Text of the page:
“We don’t get paid overtime for what they supposedly give us — sleep, food — no matter where we go.”

The ruptured pipe. Image by Iván Castaneira.

Conflicting accounts

OCP Ecuador’s José Fajardo said that it rained the day before the rupture and that the accumulation of the resulting moisture in the ground would have caused the rock to fall. However, area residents dispute company claims that heavy rains caused the line to rupture.

Luis Salazar, president of the Decentralized Autonomous Government in the village of Gonzalo Díaz de Pineda, was surprised by the company’s claims, saying that “there was no rain,” and immediately demanding “a definitive solution.” A local farmer, who preferred not to be identified, added that the claims “are lies,” and that the reason for the pipeline rupture was “due to a bad weld that was made in a hurry.”

When the spill occurred on Jan. 28, 2022, workers from Welding, OCP Ecuador’s private contractor, were constructing the seventh variant of the pipeline on a steep mountain next to a sinkhole. Andrea Hernández, director of MAATE’s Environmental Control Agency, said that the agency had already foreseen that a landslide could occur, at one point saying, “clear guidance was given to the operator on the final layout [of the pipeline], and for all risks and impacts of the area to be considered.”

A worker stands next to the rock that, according to the OCP Ecuador, was responsible for rupturing the oil pipeline. Image courtesy of OCP Ecuador.
Authorities and representatives of OCP Ecuador claim the gash in the pipeline was caused by a large rock displaced by heavy rain. Image by Iván Castaneira.

Fajardo insisted that “before starting construction there was a geophysical study to determine the best route” and that the option chosen for the construction of this seventh pipeline variant that also broke “was the safest at the time.” But Hernández clarified that “if the construction of an adequate variant had already been arranged but had not been done, then the corresponding fines and sanctions would have to be applied.”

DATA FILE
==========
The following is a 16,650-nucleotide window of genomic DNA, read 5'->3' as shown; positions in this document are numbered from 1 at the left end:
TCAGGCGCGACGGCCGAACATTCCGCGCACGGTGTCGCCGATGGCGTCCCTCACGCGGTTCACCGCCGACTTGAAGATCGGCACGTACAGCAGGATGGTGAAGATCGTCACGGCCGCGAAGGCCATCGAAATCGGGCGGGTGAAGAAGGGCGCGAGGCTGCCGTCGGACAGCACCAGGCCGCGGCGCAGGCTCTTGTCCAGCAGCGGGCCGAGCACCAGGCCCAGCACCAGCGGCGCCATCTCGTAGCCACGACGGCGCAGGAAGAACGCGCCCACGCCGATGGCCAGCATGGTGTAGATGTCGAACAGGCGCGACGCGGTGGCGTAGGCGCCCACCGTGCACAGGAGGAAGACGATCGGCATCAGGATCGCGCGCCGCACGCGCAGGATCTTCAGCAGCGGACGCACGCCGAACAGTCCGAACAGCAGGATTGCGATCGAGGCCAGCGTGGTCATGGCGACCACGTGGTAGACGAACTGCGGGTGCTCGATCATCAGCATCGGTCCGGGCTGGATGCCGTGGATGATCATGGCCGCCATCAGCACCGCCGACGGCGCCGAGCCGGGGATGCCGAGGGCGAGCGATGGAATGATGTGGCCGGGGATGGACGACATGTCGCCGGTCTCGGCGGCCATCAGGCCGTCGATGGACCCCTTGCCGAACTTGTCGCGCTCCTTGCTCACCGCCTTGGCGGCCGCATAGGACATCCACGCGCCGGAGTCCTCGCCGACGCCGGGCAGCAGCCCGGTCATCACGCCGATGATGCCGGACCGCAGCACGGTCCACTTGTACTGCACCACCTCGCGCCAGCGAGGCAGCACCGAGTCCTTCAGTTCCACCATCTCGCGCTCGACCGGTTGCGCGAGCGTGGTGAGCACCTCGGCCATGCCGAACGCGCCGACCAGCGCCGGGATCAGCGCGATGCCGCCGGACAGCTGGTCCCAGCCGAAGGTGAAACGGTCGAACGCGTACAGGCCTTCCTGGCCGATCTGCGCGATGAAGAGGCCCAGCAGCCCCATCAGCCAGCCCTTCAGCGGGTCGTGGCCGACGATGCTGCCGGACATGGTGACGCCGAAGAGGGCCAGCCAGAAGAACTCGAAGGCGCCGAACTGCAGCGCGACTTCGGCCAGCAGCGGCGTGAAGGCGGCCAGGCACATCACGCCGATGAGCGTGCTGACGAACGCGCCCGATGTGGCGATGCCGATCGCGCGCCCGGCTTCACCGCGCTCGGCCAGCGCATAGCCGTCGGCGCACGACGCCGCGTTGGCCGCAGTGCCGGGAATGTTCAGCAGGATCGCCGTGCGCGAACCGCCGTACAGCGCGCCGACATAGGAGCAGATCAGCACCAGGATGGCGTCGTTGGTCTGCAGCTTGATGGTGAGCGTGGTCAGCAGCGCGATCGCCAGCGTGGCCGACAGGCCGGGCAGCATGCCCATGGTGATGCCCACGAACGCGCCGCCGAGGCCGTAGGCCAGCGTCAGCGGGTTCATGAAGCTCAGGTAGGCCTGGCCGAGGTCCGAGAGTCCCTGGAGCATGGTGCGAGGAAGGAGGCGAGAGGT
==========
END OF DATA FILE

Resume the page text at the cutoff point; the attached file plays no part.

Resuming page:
“The lithology [study of the physical characteristics of rocks] here is very complicated, but citizens must understand — the way that all the authorities have understood — that we don’t have much choice here; we had several route options, but all of them were ruled out at the time because we came across new things or much bigger problems,” Fajardo said.

OCP Ecuador, Jorge Vugdelija, told Mongaby and La Barra Espaciadora that the pipeline rupture and oil spill was “an unavoidable natural event that has no connection with previous events.”

In December 2021, Vugdelija said that his company had deployed more than 50 people to contain the spilled oil in the pools and that they were “successful” in doing so. He added that “small traces [had] reached the waterways” as well as channels “in some areas of the riverbank.”

In a December 2021 statement, OCP Ecuador added that it had deployed a compensation plan for affected communities that involved “providing safe water to communities such as Toyuca, San Pablo to the north of the San Sebastián del Coca parish, Sardinas and Guayusa, among others, with the support of Petroecuador.”

Petroecuador workers used absorbent materials called “salchichas” (sausages) to soak up the oil. Image by Iván Castaneira.

On Jan. 30, MAATE announced that legal and administrative actions had been launched against OCP Ecuador. If the highest fine is ordered, the company will have to pay $85,000, according to current regulations. Andrea Hernández said that “this is not an exemption from the responsibility of carrying out contingency, cleaning and remediation activities, nor from compensation for the people directly affected.”

Article 397 of the Constitution of the Republic of Ecuador states that in the event of environmental damage, the State must guarantee the health and restoration of ecosystems and their populations, while also promoting the execution of the fines provided for by law.

“The earth alone defends itself, calls out and asks for help,” Jairo Cabrera said. “We extract the oil that is the blood of the earth; we build large hydroelectric plants by altering the geomorphology of the land and the direction of rivers; we hurt the earth on all sides and it speaks to us, begs us, but we do not understand it.”


*Pseudonym used to protect identity.

This story was reported by Mongabay’s Latam team and first published here on our Latam site on January 31, 2022.

Banner image: Oil spill area. Image by Iván Castaneira.

Feedback: Use this form to send a message to the editor of this post. If you want to post a public comment, you can do that at the bottom of the page.